i) The very nature of the keyboa ("a metally snake that lives in keyholes"), when coupled with the notion of "[Manipulation] to make melodious sounds", leads the mainstream of counter-Advance scholars to call for unambiguous prohibition of music making by keyboa, in particular by electric keyboa, for reasons of a perceived correlation between the required method (see "Metasynthesis and You: A Beginner's Guide [19**]) and certain principles of the proto-Advance, especially in the field of Control.
ii) A more maverick, but steadily growing school of thought would have it that, rather than being merely neutral in active terms of the Cause, music making by keyboa can actually be beneficial to counter-Advance. There is evidence, albeit broadly disputed (by the aforementioned mainstream) evidence, that points to the electric keyboa being in the region of 30% more organic than, for instance, the violin, and the acoustic, or "bare" keyboa being as much as 40% more organic, purportedly on account of their reptilian roots. There is seldom any suggestion in counter-Advance circles that music is anything less than an invaluable weapon against Human Advance, and, if the statistics cited above are even vaguely accurate, the central argument proffered by this second lobby, that the pros significantly outweigh the cons in any responsibly practiced music making endeavour by keyboa, electric or otherwise, might carry sufficient weight to make, at very least, a full enquiry by the relevant authorities into the potential efficacy of an official keyboa music making programme a viable route forward as regards this particular issue.
I hope that this humble memorandum has shed a little light on what perhaps needn’t be so divisive a topic as the keyboa question currently is. Please send all enquiries through the usual channels,
Yours in conscience,
Wednesday, 18 July 2007
The word 'aslan' is a fine word. You may well associate said word with a popular lion, famed for being somewhat like Jesus, only fair-haired, of a name similar in all but capitalisation. (That lion is called 'Aslan'. Smashing fellow, by all accounts). Well, your association of 'aslan' with 'Aslan' is well-founded, though you don't yet know it. See, the word 'aslan', or so my sources inform me, translates from the Turkish to 'lion'.
To rephrase, my point of information is as follows;
"Aslan is Turkish for lion."
Happy Trails, and may your next point of information also be a translation from the Turkish Tongue (Tongue of Turkishes).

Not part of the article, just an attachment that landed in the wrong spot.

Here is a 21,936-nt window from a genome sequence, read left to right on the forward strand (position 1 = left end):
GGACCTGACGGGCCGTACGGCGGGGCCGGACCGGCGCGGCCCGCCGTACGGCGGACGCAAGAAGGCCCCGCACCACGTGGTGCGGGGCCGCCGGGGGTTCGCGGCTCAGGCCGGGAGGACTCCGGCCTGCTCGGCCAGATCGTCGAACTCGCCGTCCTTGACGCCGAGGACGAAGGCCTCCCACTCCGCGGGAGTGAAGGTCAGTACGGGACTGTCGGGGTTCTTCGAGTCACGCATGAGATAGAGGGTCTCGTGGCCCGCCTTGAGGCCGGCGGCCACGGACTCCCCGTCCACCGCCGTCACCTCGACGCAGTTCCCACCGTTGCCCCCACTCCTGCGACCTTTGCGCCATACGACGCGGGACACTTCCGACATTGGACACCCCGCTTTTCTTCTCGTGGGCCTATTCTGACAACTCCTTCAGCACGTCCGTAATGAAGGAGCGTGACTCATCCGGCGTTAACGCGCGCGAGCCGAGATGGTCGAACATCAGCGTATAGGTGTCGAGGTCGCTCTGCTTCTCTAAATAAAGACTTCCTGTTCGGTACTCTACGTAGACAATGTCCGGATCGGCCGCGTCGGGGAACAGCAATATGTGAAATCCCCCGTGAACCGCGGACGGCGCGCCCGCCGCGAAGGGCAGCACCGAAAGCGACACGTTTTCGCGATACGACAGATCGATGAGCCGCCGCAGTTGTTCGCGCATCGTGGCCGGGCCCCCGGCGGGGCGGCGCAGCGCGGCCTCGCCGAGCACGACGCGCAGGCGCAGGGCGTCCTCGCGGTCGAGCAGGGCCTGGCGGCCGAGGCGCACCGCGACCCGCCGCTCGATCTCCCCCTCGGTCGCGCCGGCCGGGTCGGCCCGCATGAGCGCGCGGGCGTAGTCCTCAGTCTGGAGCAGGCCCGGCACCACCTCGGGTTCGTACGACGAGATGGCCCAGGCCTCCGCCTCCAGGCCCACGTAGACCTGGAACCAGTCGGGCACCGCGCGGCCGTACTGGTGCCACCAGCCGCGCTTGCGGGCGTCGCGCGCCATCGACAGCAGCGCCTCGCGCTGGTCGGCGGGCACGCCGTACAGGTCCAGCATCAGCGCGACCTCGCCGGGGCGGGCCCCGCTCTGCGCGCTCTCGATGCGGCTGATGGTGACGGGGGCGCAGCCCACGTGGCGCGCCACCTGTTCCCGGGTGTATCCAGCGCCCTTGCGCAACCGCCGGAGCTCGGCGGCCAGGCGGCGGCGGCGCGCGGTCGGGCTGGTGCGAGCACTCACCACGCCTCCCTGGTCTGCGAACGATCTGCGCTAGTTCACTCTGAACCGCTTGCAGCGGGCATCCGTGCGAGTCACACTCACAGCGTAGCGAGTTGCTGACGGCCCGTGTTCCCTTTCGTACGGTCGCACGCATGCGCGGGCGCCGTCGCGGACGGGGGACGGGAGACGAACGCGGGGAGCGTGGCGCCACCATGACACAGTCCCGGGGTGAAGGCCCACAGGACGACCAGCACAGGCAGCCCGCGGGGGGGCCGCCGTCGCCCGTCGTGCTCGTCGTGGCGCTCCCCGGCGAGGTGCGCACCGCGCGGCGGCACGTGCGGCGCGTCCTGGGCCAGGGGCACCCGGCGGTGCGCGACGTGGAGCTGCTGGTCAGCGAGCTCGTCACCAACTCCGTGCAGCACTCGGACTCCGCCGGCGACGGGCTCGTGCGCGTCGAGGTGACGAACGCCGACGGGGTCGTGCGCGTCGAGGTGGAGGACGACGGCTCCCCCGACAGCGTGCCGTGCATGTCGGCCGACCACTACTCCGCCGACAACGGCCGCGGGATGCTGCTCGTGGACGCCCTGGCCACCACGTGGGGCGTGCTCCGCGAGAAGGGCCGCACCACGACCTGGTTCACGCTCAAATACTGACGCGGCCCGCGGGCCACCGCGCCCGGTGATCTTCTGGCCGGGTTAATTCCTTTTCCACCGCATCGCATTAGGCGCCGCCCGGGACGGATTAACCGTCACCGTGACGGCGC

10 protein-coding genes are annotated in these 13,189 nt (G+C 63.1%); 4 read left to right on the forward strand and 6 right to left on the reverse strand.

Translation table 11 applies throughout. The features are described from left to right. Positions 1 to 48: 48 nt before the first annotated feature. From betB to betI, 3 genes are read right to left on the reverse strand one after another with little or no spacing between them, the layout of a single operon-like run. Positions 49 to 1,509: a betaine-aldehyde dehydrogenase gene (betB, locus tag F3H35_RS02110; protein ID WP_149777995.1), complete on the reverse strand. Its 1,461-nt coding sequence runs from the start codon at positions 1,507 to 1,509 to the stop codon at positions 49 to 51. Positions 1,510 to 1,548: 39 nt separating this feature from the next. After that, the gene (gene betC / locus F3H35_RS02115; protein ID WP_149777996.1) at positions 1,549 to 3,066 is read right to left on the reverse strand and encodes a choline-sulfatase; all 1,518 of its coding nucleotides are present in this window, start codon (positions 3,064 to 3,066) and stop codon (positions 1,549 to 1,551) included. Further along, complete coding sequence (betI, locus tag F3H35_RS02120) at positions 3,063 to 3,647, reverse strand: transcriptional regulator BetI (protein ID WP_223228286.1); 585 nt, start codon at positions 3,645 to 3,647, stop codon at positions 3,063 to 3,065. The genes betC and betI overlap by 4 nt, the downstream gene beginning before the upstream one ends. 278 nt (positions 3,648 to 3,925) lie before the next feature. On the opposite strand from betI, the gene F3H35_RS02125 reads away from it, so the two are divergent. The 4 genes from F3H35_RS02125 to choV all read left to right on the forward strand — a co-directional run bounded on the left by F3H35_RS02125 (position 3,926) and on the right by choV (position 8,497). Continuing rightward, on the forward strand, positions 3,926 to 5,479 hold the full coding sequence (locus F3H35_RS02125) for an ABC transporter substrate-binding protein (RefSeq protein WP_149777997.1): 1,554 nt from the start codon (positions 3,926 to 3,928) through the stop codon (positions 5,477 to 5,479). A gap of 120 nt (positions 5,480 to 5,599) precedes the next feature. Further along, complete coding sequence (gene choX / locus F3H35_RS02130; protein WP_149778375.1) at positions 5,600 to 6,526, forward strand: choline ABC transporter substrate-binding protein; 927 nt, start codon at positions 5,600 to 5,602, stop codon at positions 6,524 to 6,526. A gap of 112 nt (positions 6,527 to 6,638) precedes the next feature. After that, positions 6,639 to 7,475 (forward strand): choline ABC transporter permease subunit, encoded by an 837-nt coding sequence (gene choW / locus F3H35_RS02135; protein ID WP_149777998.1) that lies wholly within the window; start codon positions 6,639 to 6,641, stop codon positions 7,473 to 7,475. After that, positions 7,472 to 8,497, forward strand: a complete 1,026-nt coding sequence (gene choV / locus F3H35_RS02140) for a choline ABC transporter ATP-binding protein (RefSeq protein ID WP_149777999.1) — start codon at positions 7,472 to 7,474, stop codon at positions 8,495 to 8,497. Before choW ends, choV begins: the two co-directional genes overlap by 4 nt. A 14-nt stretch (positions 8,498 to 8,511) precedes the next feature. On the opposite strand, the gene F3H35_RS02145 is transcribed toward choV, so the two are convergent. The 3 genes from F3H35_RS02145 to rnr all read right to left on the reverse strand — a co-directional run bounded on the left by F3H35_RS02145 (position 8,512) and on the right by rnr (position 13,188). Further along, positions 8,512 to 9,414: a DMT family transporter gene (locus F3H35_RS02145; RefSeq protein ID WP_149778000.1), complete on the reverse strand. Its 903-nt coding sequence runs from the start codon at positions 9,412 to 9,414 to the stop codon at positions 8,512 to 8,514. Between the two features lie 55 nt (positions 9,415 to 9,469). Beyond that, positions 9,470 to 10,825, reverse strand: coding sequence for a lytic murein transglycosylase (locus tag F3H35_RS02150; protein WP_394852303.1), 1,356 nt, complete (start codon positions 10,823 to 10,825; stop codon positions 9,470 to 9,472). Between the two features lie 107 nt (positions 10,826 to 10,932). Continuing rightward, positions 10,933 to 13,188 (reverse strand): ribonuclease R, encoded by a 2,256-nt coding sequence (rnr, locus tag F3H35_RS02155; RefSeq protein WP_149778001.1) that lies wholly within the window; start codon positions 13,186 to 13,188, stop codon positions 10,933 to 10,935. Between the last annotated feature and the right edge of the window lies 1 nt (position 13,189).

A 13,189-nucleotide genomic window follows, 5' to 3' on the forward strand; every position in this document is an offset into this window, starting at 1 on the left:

Regards and Peaches,
Tuesday, 3 July 2007
In a couple of million years (a pretty short time when you think about it), The New Dinosaurs will find some pretty excellent veins of aluminium ore on the sites of what The Middle Dinosaurs called “Landfill Sites”. Great towns will spring up around these most fruitful of veins, they’ll prosper, with all the New Dinosaur amenities, until the sources dry up and the towns begin to wither and die. There’ll be some real doldrums economically speaking before the service sector saves the day.
Aluminium will be shipped in while the residents write out receipts. It’s a pity there was no lightning back then, else they’d have had electric typewriters, Earth* willing.
*Steve, as they called her
“I wouldn’t… but I’m going to”
There’s none of what we (often quaintly) call rivalry among The New Dinosaurs; on the contrary, there’s a great communalism in their society, coupled inextricably with a pioneering spirit that would put our 18th and 19th Centuries to shame. It was quite by accident (with, of course, the requisite quotient of pure New Dinosaur Vigilance) that they (that’s they collectively) unlocked the secrets of Fusion. I shan’t bore you with detail, suffice it to say that it was most unfortunate, not to say ethically unwarranted, that the end came about; The New Dinosaurs cannot be blamed by any reasonable court of law. Natural curiosity can never be condemned, and it was and it was an unforeseeable happenstance that launched Steve into the Sun* while the rockets crept eventually into the orbit of the shoe factory where Mars used to be.
By this time aluminium could be synthesised quite easily and in an automated fashion.